"There are some who can live without wild things and some who cannot." - Aldo Leopold

Tuesday, October 9, 2012

The Tao of Dove

I shot well Saturday. I feel it necessary to open this post with that assertion; in the near-future I’m likely to suffer further bouts of chronic wingshooting incompetence - just need to mark this period of time. A couple buddies who had not done much dove hunting asked me how many boxes of shells to bring. I told them 4 – 6 shots per bird is considered average by the hunting press. They claimed to need half of that, and I knew they were teasing me, but I still didn’t ascribe the humor to their boasts that they sought. The dove have twisted me so poorly in the past, it’s tough to be so boastful, in jest or otherwise.

Beyond my personal accomplishment, our first dove hunt of the year went OK, though fell way shy of my lofty goals. I expected the limits. A lot of work was put into the fields. The property – improved pasture, now void of cattle, surrounded by orange groves - teemed with dove throughout the year. Folks shot well; I’m not a “limit” guy but felt a tad disappointed by the collective bag.

Still, there were mitigating factors. One, we probably did not have had enough folks to keep birds flying. There were 15 shooters on 10 acres of planted field. Folks were clumped together in cliques and too spread out. Next, Florida had the edge of a front stalled off the Gulf Coast for the better part of the week, and we received a ton of afternoon rain. While we dodged the storms most of Saturday afternoon, that low pressure inhibits dove flights. Towards dark those clouds started building and the wind kicked up, and what should have been a better part of the hunt shut down as birds went to roost. And these were largely resident birds, young and small-breasted. By the second phase we should get more northerners. That’s just the way it goes. Fortunately most hunters were not as downtrodden with the results as me, and they were correct about adjusting my mood. I have been on some suck fields over the years.

A busy dove hunt is fun. The camaraderie is tops, watching buddies blast and curse at those brown missiles. Or hollering out cheers to good shots. We did the cookout thing – chicken parts and hamburgers - and brought TV and satellite hookups to watch college football while waiting field time. A few of us hung around camp a while longer and chuckled at the Eager Beavers clamoring to get in the field as soon as possible. Of course when they started shooting, it was mayhem as we scrambled for vests and shotguns and stools.

I shot my Dad’s step-father’s Winchester 1400, the only automatic I own. He sold it to me 10 years ago at a family price, just a year or so before he passed. It’s a fair bet I have put more use to it than he did - I assume he had that figured when we made the deal. The shotgun is pleasant to shoot compared to the duck and turkey guns in the safe. It came with a factory modified choke and is limited to 2 ¾ inch rounds. In a time when carrying several different tubes and choke wrenches is in vogue, the simple pleasure of this shotgun matches the sport for which it is employed. Shooting generic factory 7 ½’s, the Ol' Gal's never been found wanting; one day, though, I’d love a slick Over/Under 28-gauge for my dove gun. Maybe when it’s time to pass the Winchester down to my kids I’ll pony up the money for a Citori or Red Label.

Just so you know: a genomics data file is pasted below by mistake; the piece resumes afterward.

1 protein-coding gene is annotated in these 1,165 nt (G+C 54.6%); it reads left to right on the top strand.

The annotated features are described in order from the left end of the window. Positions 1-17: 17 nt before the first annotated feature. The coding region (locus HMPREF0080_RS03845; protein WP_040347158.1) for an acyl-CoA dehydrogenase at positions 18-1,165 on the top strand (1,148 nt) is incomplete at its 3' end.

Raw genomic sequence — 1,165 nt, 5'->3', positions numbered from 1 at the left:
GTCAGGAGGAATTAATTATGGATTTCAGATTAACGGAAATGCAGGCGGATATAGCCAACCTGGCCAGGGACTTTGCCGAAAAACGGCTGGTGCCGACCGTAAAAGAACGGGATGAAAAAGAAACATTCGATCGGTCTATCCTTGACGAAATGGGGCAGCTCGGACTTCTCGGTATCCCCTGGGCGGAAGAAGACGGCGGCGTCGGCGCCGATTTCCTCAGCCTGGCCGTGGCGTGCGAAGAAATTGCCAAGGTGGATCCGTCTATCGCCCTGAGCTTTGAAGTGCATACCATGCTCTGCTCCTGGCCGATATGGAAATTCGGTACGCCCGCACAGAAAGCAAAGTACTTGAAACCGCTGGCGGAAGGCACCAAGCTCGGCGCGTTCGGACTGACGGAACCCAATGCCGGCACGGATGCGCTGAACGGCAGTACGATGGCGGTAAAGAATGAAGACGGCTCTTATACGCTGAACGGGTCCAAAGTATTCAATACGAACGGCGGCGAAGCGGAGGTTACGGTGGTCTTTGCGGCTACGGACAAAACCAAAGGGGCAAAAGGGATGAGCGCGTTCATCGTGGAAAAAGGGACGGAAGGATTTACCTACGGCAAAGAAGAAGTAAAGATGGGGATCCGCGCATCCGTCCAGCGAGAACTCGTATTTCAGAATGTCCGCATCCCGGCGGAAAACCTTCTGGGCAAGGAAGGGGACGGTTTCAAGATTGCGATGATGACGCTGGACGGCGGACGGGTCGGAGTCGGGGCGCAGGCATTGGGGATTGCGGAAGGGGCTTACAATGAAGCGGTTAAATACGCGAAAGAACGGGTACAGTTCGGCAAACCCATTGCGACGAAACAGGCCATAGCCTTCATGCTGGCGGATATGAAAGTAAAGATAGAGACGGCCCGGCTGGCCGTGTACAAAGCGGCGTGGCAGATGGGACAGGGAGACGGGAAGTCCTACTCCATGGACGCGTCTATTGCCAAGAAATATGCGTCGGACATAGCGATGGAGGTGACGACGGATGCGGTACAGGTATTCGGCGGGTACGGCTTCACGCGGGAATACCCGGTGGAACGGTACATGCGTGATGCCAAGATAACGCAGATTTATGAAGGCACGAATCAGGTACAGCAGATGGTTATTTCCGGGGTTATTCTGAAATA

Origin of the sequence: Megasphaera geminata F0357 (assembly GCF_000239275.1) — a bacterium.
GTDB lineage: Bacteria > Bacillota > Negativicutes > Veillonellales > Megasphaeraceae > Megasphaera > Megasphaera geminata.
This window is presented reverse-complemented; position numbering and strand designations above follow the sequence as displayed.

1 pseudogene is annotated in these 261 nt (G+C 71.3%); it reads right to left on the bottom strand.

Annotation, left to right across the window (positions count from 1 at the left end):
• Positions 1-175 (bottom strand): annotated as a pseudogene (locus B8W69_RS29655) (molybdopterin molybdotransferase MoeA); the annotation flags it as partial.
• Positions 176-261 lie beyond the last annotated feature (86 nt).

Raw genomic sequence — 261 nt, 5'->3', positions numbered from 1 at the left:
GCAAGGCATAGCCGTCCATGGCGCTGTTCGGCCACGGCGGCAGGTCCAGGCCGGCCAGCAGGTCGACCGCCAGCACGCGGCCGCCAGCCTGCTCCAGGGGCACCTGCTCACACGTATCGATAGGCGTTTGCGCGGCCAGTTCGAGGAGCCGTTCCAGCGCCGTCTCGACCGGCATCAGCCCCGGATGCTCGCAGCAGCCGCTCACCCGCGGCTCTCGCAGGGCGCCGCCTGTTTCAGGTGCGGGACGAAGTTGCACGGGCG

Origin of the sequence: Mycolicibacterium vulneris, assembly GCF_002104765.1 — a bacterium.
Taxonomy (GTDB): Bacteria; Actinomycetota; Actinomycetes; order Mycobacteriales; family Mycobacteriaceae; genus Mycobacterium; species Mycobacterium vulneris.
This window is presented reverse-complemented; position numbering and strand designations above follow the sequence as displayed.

While an O/U is an aesthetic pleasure and an automatic is at home on a dove field, I cut teeth on a pump. It wasn't until the 1600 came along that the irreverent blasting began. Atticus Finch would have been disappointed in my shotshell economy, but that  frenetic willingness to strike brass is overpowering to the young and uninitiated, and that's what leads to the 4 – 6 shot rule. I forget where I first read that figure. I could probably look it up on the Internet – but we know how unreliable that can be. You’ll just have to take my word on it. I think I shot well this hunt because I slowed down and didn't take bad shots. This seems to be another disgusting side-effect of age and experience.

Still, dove will unravel plenty of fine shotgunsmen. Over the years I've watched folks who routinely powder clays completely lose their composure on a dipping, diving dove. The ideal dove is the one at cruising speed, just about to light in the field. Miss this chance and he becomes a different beast. I’d say they “wheel” more than any other adjective of the feather and wing. They carom just as a pool ball, but more on a whim, bouncing off unseen winds.

Mourning dove are thought to be America’s most popular gamebird and rightly so. Throughout the South, families and friends honor the start of dove season as the heralding of the hunting year. This was my first event playing host, which partially describes my slight distress over the numbers taken.

But I was assured it was a fine event. Folks will want to do it again, and certainly I will. Hopefully the numbers will be a little higher – but by then I may forget to shoot again. 

That’s part of the dove hunting charm, too. 

1 comment:

Unknown said...

Nothing better than a good dove shoot.